An entertaining and occasionally dazzling first collection from Kincaid, the Florida-born author of the novel Crossing Blood (1992). With a single exception, these eight stories focus on girls or women who can't make sense out of their relationships with men or with their own addled and demanding emotions. And even that exception, ``Why Richard Can't,'' looks sympathetically at a middle-aged English professor's unwillingness to change or to leave the wife he's comfortable with for the woman student whose mind and body alike excite his interest. Too many of Kincaid's characters, in fact, talk away at us from conditions of frustrating stasis: the girl who can't make her inattentive, straying father notice her (in ``Pretty Please''), or the twice-married woman who knows she'll fail again if she takes the lover she's considering (in the smartly titled ``Total Recoil''). The good news is that Kincaid's women are expert nonstop talkers, vernacular virtuosi who can make you howl with a deftly placed one-liner (``I don't have anything against boys from reform school''), or sit bolt upright upon hearing a forthright woman's description of the guilt felt by an unfaithful husband (``like his penis was the arrow on a compass and he suddenly remembered it was always supposed to be pointing north''). And two of the stories are flat-out wonderful. ``Just Because They've Got Papers Doesn't Mean They Aren't Still Dogs'' traces with wry compassion the education in female solidarity and self- knowledge that expands the horizons and strengthens the character of a childless small-town football coach's wife. And the moving title piece portrays, without a shred of sentimentality, the sexual and intellectual awakening of a young wife and mother who learns she's dying of cancer, and scorns to go gently into anybody's good night. Good, gritty work from a vigorous talent. Kincaid may well blossom into one of the better storytellers around.

Pub Date: Oct. 17, 1997

ISBN: 1-56512-177-5

Page Count: 252

Publisher: Algonquin

Review Posted Online: May 20, 2010

Kirkus Reviews Issue: Sept. 15, 1997

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It's being called a novel, but it is more a hybrid: short-stories/essays/confessions about the Vietnam War—the subject that O'Brien reasonably comes back to with every book. Some of these stories/memoirs are very good in their starkness and factualness: the title piece, about what a foot soldier actually has on him (weights included) at any given time, lends a palpability that makes the emotional freight (fear, horror, guilt) correspond superbly. Maybe the most moving piece here is "On The Rainy River," about a draftee's ambivalence about going, and how he decided to go: "I would go to war—I would kill and maybe die—because I was embarrassed not to." But so much else is so structurally coy that real effects are muted and disadvantaged: O'Brien is writing a book more about earnestness than about war, and the peekaboos of this isn't really me but of course it truly is serve no true purpose. They make this an annoyingly arty book, hiding more than not behind Hemingwayesque time-signatures and puerile repetitions about war (and memory and everything else, for that matter) being hell and heaven both. A disappointment.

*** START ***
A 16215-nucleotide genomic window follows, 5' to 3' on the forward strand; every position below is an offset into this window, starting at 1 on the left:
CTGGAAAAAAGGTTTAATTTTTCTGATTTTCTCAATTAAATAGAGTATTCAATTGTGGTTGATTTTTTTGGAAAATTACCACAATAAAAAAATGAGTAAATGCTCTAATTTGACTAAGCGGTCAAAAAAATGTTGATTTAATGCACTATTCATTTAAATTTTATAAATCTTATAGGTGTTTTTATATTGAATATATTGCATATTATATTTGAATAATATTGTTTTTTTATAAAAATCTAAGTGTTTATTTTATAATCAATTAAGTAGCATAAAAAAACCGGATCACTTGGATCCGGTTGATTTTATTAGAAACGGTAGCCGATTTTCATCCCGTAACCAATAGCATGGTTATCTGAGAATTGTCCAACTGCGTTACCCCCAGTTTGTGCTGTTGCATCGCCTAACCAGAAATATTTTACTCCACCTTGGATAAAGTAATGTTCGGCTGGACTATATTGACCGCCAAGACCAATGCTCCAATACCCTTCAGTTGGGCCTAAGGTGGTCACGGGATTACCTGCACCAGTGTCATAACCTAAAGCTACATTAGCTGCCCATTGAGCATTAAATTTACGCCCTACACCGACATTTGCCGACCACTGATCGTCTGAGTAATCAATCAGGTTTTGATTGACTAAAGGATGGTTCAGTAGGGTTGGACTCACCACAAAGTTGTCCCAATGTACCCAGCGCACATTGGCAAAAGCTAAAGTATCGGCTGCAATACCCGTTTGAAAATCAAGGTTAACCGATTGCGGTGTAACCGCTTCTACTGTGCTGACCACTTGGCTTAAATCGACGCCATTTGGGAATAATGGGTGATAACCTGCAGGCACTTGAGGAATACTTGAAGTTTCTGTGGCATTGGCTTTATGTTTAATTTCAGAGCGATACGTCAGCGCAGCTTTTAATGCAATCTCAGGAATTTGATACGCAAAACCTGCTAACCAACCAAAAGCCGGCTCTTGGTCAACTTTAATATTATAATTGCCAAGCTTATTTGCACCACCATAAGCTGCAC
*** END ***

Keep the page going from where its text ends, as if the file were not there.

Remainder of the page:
Pub Date: March 28, 1990

ISBN: 0618706410

Page Count: 256

Publisher: Houghton Mifflin

Review Posted Online: Oct. 2, 2011

Kirkus Reviews Issue: Feb. 15, 1990

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What's most worthy in this hefty, three-part volume of still more Hemingway is that it contains (in its first section) all the stories that appeared together in the 1938 (and now out of print) The Fifth Column and the First Forty-Nine Stories. After this, however, the pieces themselves and the grounds for their inclusion become more shaky. The second section includes stories that have been previously published but that haven't appeared in collections—including two segments (from 1934 and 1936) that later found their way into To Have and Have Not (1937) and the "story-within-a-story" that appeared in the recent The garden of Eden. Part three—frequently of more interest for Flemingway-voyeurs than for its self-evident merits—consists of previously unpublished work, including a lengthy outtake ("The Strange Country") from Islands in the Stream (1970), and two poor-to-middling Michigan stories (actually pieces, again, from an unfinished novel). Moments of interest, but luckiest are those who still have their copies of The First Forty-Nine.

Pub Date: Dec. 2, 1987

ISBN: 0684843323

Page Count: 666

Publisher: Scribner

Review Posted Online: Oct. 7, 2011

Kirkus Reviews Issue: Nov. 15, 1987

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